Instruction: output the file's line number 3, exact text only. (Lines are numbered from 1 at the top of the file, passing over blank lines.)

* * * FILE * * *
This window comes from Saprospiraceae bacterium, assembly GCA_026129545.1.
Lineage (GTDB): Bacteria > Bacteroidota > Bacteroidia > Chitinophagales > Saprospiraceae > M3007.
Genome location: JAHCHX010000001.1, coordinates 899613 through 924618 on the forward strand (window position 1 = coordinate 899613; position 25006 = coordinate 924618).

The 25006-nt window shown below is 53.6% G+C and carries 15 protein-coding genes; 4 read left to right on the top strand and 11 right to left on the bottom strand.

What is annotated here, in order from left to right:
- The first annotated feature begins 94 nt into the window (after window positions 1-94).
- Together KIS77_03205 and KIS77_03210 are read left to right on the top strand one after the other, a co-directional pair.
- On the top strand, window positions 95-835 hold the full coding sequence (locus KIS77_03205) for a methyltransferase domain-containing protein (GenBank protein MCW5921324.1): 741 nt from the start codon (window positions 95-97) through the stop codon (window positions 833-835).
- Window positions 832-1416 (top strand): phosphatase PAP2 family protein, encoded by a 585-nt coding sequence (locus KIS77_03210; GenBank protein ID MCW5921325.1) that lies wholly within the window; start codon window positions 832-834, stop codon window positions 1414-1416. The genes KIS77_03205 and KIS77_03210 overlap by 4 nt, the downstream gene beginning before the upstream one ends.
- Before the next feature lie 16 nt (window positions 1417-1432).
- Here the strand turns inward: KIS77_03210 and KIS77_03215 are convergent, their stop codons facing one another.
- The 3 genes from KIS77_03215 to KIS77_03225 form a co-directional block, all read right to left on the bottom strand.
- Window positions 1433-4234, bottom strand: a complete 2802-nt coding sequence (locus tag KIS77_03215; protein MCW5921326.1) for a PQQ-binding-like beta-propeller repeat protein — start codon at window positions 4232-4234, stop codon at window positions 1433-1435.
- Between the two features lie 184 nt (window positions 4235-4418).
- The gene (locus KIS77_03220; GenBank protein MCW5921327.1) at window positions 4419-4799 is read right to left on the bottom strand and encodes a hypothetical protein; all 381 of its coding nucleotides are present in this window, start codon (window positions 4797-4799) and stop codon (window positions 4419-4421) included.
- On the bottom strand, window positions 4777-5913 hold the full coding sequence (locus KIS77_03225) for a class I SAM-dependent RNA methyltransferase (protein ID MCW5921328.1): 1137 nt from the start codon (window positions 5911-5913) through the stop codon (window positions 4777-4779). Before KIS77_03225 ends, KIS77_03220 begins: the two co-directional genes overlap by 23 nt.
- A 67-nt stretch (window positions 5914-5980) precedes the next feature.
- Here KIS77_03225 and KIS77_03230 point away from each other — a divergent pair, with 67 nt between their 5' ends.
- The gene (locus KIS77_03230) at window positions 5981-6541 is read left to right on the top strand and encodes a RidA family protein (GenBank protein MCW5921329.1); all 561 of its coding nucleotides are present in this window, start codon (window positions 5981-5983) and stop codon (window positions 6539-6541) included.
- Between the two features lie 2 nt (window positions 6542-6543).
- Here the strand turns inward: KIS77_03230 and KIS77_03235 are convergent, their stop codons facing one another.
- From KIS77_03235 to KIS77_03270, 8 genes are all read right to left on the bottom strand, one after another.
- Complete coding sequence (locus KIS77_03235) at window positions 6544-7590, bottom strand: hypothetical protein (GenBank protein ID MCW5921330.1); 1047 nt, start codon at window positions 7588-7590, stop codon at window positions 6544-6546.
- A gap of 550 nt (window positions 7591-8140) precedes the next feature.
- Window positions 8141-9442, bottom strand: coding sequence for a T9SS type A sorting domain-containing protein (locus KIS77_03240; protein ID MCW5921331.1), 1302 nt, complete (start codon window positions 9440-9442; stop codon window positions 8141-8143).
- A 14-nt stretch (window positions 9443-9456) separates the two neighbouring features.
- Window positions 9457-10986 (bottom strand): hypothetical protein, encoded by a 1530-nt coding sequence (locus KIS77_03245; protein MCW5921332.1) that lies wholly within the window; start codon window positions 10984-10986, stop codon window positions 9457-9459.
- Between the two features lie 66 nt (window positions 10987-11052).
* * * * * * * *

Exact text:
Genome location: JAHCHX010000001.1, coordinates 899613 through 924618 on the forward strand (window position 1 = coordinate 899613; position 25006 = coordinate 924618).